Turkey’s parliament yesterday authorised the country’s military to carry out cross-border operations after clashes drew Syria’s neighbour deeper into its 18-month civil war.
Nato and the UN Security Council also held emergency meetings after a Syrian mortar strike on Wednesday killed five members of a family in the Turkish town of Akcakale, provoking retaliation from Ankara. The Turkish armed forces have been shelling Syrian positions since late on Wednesday, killing several soldiers.
Turkish officials have warned that further retaliation may take place and have been moving reinforcements and ammunition supplies up to frontier bases. “This last incident is pretty much the final straw,” said Bulent Arinc, Turkey’s Deputy Prime Minister. “There has been an attack on our land and our citizens lost their lives, which surely has adequate response in international law.”
A Syrian apology did come later in the day, following pressure from Russia. Besir Atalay, a Turkish minister, announced: “Syria accepts that it did it and apologises. They said nothing like this will happen again. That’s good. The UN mediated and spoke to Syria.”
Although the apology will go some way towards defusing tensions, the Turkish government stressed there will be no immediate change to its military posture. Speaking at a press conference in Akcakale yesterday, the Prime Minister, Recep Tayyip Erdogan, said he has no intention of starting a war.
“We want peace and security and nothing else. We could never be interested in something like starting a war,” he said.
But he added: “The Turkish Republic is a state capable of defending its citizens and borders. Nobody should try and test our determination on this subject.”
In Damascus, the Information Minister, Omran Zoabi, insisted that Syria respected the sovereignty of other states and said an investigation was underway. But he appeared to hold Turkey at least partly responsible, due to its support for the rebellion against President Bashar al-Assad.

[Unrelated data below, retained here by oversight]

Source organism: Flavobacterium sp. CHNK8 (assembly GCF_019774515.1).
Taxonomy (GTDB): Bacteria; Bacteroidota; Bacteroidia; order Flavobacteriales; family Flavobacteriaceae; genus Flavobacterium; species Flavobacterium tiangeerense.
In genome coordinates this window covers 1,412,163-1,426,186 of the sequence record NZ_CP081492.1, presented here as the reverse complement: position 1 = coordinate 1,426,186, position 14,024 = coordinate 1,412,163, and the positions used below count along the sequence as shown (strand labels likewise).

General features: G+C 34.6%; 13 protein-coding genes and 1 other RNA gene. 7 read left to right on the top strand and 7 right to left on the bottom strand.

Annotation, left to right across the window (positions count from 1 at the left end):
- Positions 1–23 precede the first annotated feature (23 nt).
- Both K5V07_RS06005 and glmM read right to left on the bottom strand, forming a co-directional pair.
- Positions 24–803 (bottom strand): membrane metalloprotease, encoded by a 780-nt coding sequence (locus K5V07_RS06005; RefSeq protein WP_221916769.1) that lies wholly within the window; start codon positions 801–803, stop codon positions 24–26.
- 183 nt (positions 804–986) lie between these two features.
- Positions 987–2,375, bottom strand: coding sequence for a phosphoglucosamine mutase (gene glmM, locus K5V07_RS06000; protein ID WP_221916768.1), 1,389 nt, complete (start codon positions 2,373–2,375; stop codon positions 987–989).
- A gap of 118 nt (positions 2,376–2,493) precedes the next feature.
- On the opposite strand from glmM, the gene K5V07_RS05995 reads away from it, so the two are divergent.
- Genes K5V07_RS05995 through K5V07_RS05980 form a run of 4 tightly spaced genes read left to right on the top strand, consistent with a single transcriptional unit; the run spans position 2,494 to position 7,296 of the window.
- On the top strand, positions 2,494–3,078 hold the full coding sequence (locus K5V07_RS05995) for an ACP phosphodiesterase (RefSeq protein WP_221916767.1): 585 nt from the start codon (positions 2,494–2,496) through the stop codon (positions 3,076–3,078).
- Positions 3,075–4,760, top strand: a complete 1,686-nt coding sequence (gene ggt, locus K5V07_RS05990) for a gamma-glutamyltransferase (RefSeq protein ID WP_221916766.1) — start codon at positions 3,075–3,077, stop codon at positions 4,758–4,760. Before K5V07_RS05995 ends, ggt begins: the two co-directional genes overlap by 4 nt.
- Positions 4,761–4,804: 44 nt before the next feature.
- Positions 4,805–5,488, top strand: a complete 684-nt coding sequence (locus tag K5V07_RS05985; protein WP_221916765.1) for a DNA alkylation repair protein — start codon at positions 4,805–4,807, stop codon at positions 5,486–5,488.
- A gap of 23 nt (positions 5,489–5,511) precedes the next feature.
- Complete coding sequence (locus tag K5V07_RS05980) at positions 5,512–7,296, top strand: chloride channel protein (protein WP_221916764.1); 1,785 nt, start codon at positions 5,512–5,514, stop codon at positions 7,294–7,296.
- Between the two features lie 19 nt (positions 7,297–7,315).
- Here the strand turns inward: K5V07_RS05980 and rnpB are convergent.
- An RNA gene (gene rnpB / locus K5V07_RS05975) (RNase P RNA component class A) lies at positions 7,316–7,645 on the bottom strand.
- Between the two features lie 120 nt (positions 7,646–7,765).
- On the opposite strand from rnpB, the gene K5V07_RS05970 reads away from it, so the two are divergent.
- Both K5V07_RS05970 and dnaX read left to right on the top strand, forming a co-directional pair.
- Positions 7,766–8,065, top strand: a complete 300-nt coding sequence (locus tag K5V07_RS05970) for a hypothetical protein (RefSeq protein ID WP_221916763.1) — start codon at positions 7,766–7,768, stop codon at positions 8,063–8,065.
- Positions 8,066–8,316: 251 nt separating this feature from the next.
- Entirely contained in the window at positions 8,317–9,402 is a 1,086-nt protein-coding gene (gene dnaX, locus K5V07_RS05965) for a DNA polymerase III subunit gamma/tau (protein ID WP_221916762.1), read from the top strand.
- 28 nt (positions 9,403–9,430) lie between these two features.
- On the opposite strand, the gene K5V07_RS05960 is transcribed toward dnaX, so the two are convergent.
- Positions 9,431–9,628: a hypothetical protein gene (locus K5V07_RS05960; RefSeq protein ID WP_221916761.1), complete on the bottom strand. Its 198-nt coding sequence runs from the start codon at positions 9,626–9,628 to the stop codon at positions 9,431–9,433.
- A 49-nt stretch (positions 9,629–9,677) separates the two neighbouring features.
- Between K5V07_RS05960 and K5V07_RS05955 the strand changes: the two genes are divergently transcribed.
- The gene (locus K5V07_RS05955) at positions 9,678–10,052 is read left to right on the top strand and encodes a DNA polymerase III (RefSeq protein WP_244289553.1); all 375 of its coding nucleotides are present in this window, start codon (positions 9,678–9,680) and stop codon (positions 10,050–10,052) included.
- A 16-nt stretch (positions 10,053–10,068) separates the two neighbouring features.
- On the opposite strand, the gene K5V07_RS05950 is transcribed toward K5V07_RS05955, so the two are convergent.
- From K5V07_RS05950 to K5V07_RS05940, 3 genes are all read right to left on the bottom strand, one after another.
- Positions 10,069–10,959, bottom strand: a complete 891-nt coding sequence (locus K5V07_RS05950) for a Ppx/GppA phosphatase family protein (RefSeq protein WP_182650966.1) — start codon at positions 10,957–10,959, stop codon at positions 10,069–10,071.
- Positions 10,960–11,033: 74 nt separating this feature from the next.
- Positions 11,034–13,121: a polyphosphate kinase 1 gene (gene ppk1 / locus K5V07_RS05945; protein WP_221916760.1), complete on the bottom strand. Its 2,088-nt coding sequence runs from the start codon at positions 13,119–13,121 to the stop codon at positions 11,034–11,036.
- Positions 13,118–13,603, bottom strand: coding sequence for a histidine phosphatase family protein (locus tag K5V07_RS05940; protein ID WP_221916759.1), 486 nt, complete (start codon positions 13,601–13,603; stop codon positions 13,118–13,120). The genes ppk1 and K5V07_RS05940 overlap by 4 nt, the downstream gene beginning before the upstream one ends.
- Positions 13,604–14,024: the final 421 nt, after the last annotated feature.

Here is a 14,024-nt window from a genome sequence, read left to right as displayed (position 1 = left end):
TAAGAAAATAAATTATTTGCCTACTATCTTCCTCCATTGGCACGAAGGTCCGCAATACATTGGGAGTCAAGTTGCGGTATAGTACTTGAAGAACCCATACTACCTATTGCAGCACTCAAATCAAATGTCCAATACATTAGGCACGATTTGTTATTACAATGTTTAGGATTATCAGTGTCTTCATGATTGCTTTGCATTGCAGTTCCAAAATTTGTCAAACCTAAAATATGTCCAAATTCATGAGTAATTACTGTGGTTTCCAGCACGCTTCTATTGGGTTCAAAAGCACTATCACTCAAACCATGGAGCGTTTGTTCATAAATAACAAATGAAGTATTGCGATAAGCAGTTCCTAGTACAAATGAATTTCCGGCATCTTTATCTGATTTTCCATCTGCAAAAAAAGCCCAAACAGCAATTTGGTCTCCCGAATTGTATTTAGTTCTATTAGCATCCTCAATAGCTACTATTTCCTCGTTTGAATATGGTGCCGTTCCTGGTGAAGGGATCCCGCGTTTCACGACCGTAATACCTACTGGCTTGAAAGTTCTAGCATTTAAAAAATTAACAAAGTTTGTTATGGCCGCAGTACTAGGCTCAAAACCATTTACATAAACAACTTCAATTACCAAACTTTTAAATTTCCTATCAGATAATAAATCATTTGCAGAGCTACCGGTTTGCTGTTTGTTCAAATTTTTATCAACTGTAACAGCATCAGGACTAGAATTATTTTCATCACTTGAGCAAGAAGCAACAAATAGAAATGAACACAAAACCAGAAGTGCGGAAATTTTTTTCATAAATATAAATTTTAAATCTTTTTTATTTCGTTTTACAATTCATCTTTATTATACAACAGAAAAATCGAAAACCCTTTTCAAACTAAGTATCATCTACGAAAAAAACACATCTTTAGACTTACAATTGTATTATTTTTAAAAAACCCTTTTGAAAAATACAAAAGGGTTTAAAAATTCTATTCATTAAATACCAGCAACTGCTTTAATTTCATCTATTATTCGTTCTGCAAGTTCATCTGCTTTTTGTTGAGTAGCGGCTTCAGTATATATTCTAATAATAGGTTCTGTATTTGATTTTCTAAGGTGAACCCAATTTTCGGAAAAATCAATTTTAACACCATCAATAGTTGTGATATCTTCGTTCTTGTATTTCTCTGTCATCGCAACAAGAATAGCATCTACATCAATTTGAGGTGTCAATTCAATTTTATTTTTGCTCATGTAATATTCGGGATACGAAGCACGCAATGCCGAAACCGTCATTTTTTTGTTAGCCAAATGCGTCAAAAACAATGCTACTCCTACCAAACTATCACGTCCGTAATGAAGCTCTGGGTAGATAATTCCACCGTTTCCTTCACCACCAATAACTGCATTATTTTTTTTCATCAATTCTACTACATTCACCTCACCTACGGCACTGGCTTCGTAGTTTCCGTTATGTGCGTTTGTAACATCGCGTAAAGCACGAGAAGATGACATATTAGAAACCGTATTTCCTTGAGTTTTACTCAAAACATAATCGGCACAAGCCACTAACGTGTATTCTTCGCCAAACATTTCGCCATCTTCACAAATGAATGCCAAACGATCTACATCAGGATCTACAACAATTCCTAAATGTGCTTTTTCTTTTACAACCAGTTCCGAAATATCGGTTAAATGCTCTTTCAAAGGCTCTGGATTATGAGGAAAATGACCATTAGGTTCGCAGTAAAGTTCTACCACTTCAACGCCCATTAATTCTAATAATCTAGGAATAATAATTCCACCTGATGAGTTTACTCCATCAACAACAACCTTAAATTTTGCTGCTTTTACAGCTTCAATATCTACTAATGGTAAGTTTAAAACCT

“The Syrian-Turkish border is a long one and is being used for smuggling weapons and terrorists,” said Mr Zoabi. “Neighbouring countries should act wisely and rationally and responsibly, especially in cases of the presence of armed terrorist groups who have their different agendas that are not targeting the Syrian national security but the regional security.”
Akcakale was hit by four shells on Wednesday. One of the shells hit a grain mill. The others landed on a residential street just a few hundred feet from the border. Three of those who died in the blast were children who had come to the gate of their house after the first two blasts, eyewitnesses said. Two women were also killed.
Residents in Akcakale said they had been increasingly concerned that such an incident was looming. “For the last 10 days our houses have been shaking from the shelling,” said Abdul Halil, 70, a farmer. Mr Halil said that many in the town were leaving. He estimated that 70 per cent of the residents had already moved away. “We do not want war, but if they attack again we want the government to attack back,” he said.
There had earlier been unusual public rebuke from Russia – which has so far been a staunch supporter of Syria – with the “advice” that it needed to acknowledge that the deaths were a “tragic accident” and ensure they were not repeated. “We think it is of fundamental importance for Damascus to state that officially,” said Foreign Minister, Sergei Lavrov.
After meeting to discuss the border clashes yesterday evening, the UN Security Council condemned “in the strongest terms” Syria’s shelling.
“This incident highlighted the grave impact the crisis in Syria has on the security of its neighbours and on regional peace and stability,” a statement said. The statement came after the council managed to bridge differences between the US and its Western allies who were demanding a strong text and Syria’s most important ally, Russia, which tried to weaken the text.
Nato ambassadors also met yesterday and issued a statement saying the alliance “continues to stand by” Turkey, and demanding “the immediate cessation of such aggressive acts against an ally”.
Turkey could theoretically invoke Article 5, under which an armed attack on any Nato member is considered an attack on all. However, Article 5 does not automatically result in collective military action.
The British Foreign Secretary, William Hague, said Turkey’s actions were “understandable, an outrageous act has taken place, Turkish citizens have been killed inside Turkey by forces from another country”. The US Secretary of State, Hillary Clinton said she too was “outraged” by the mortar attack.